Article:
Republicans poised to hold majorities on Pa. appellate courts
Three Democrats and one Republican were leading in the vote count for four seats on the State Superior Court, but the margin between the two Republicans vying for fourth place was too close to call. The two seats open on the Commonwealth Court were split between a Democrat and a Republican.
With voting results still being tabulated late Tuesday, some seats on the state's intermediate appellate courts were still being contested. But it seemed safe to say that both Superior Court and Commonwealth Court would retain their Republican majorities.
Three Democrats and one Republican were leading in the vote count for four seats on Superior Court, but the margin between the two Republicans vying for fourth place was too close to call the race.
The two seats open on Commonwealth Court were split between a Democrat and a Republican, meaning that panel will maintain its 7-2 Republican majority.
There were nine candidates running for four seats on the 15-member Superior Court. Three of the top four vote-getters were Democratic newcomers Deborah Kunselman, Maria McLaughlin, and Carolyn Nichols. McLaughlin and Nichols are Common Pleas Court judges in Philadelphia.
The fourth spot turned into a race between Republicans Mary Murray, a district judge in Allegheny County, and Craig Stedman, district attorney of Lancaster County.
The top four finishers will serve 10-year terms on Superior Court, which hears appeals from the county courts in most criminal and civil cases, plus family law matters.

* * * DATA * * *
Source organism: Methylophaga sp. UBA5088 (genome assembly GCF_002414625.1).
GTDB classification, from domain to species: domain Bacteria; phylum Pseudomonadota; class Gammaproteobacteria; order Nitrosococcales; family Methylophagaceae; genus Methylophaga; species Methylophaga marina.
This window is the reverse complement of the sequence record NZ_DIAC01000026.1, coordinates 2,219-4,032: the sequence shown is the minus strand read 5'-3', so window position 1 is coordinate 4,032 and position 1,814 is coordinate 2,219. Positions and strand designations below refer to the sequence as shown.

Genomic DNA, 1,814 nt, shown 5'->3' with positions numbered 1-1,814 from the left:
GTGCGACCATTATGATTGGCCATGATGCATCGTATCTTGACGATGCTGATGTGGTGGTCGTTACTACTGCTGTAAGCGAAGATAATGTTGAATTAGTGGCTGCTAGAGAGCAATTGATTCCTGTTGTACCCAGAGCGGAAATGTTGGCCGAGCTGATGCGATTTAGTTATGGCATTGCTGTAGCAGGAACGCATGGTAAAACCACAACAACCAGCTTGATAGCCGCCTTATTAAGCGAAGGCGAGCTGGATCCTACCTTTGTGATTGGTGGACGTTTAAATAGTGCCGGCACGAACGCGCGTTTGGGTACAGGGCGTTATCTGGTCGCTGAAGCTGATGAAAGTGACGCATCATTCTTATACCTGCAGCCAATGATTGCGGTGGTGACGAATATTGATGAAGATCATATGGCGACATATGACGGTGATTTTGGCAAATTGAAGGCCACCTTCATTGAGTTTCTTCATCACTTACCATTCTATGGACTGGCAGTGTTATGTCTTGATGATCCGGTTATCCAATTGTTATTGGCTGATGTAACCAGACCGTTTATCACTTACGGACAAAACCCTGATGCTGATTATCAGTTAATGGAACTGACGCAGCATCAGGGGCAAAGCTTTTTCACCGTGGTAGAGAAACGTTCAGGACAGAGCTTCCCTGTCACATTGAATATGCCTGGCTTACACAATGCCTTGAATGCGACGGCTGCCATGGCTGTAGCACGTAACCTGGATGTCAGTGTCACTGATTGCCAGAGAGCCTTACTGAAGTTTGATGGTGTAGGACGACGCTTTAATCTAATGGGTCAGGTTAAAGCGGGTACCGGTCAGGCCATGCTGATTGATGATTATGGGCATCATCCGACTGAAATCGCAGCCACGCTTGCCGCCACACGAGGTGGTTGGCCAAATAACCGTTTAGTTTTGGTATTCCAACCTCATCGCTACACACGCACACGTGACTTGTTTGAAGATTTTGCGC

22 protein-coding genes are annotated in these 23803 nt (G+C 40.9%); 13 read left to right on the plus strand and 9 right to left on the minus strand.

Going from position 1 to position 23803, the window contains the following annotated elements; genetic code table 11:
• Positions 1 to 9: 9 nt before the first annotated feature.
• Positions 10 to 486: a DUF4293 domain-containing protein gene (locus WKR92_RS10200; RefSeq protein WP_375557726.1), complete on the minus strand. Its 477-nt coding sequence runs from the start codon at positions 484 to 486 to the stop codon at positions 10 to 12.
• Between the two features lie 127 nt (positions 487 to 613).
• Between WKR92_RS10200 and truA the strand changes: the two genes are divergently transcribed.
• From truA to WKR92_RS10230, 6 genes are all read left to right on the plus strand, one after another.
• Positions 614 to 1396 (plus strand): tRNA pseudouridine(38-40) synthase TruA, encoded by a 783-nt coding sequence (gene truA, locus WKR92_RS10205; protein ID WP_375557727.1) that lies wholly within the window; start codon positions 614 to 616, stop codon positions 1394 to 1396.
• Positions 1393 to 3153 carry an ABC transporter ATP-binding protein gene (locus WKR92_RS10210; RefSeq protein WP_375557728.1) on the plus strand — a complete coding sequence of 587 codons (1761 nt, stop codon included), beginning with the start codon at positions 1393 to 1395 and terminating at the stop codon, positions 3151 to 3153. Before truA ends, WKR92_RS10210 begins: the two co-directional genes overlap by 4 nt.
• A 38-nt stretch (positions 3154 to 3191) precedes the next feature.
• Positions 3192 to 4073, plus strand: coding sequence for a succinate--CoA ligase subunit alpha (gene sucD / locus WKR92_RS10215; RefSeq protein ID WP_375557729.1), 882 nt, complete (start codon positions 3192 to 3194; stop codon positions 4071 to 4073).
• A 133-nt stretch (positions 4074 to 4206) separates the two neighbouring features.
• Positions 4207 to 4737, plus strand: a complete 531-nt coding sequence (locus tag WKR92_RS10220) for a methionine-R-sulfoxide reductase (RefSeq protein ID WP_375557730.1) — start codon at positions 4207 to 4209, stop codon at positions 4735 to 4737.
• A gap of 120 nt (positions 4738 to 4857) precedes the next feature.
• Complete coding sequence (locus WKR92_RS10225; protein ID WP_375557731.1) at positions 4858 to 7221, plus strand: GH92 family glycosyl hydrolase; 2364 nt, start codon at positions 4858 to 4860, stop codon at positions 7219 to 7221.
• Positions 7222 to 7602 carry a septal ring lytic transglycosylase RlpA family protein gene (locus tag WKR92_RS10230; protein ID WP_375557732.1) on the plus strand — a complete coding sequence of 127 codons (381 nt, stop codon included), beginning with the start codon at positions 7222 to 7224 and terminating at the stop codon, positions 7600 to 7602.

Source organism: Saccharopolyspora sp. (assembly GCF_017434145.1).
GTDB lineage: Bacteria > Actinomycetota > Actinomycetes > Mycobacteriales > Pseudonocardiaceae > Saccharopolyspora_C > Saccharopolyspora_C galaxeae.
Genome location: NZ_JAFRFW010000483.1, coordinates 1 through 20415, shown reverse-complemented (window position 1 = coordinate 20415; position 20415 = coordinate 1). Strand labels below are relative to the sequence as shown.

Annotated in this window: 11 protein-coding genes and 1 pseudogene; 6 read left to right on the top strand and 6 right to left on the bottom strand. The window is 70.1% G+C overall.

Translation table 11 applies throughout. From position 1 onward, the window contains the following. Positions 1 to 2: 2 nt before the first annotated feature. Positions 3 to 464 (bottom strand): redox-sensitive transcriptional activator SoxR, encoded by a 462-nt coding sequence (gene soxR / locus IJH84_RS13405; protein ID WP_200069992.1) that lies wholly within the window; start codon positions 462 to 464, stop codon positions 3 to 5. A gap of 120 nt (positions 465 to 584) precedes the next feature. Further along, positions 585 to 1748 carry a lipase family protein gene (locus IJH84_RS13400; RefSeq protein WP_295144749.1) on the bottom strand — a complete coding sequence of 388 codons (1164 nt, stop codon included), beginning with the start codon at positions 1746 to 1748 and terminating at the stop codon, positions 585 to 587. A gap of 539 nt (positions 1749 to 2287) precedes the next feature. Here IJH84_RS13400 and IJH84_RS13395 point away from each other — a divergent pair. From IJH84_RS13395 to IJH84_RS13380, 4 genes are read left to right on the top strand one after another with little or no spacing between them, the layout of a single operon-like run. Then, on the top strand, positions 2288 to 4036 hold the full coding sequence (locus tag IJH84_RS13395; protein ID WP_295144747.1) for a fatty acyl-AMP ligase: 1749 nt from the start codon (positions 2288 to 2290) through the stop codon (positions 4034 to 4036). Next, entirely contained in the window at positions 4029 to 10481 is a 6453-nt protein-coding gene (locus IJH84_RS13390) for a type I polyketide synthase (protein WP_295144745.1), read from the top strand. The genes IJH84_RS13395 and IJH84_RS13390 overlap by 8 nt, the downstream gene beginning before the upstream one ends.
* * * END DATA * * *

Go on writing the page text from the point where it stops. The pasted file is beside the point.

The other Superior Court candidate on the ballot, Republican Judge Jacqueline O. Shogun of Pittsburgh, was overwhelmingly retained for a new 10-year term.
Among the candidates whom voters rejected was Judge Geoff Moulton Jr., 59, a Montgomery County Democrat, appointed by Gov. Wolf to Superior Court to fill a vacancy last year.
The results would change the court's makeup from eight Republicans and six Democrats (with one vacancy) to eight Republicans and seven Democrats.
The race for the two seats on Commonwealth Court proved to be among the tightest on the ballot.
The leaders were Democratic candidate Ellen Ceisler, a judge on Philadelphia Common Pleas Court, and Republican Christine Fizzano Cannon, a judge on Delaware County Court. Each will serve a 10-year term.
The nine-member Commonwealth Court has initial jurisdiction in cases involving state government, including litigation against agencies such as the state police, Department of Corrections and Department of Human Services. It also hears appeals of government-related cases that originated in county courts, such as residents' appeals of zoning, eminent domain, and right-to-know rulings.
Fizzano Cannon, 48, a former Delaware County councilwoman, was elected to a 10-year term on the Delaware County Court in 2011. She currently serves as head of the Civil Trial Section of the court and has presided over 120 trials and more than 1,400 civil cases.
Ceisler, 60, has been on the Philadelphia court for 10 years, overseeing criminal and civil trials. A 1986 graduate of the Temple University School of Law, she has been an assistant district attorney, an investigative television news producer, and director of the Philadelphia Police Department's Integrity and Accountability Office.
She was leading over Irene McLaughlin Clark, 55, a former judge on Pittsburgh Municipal Court.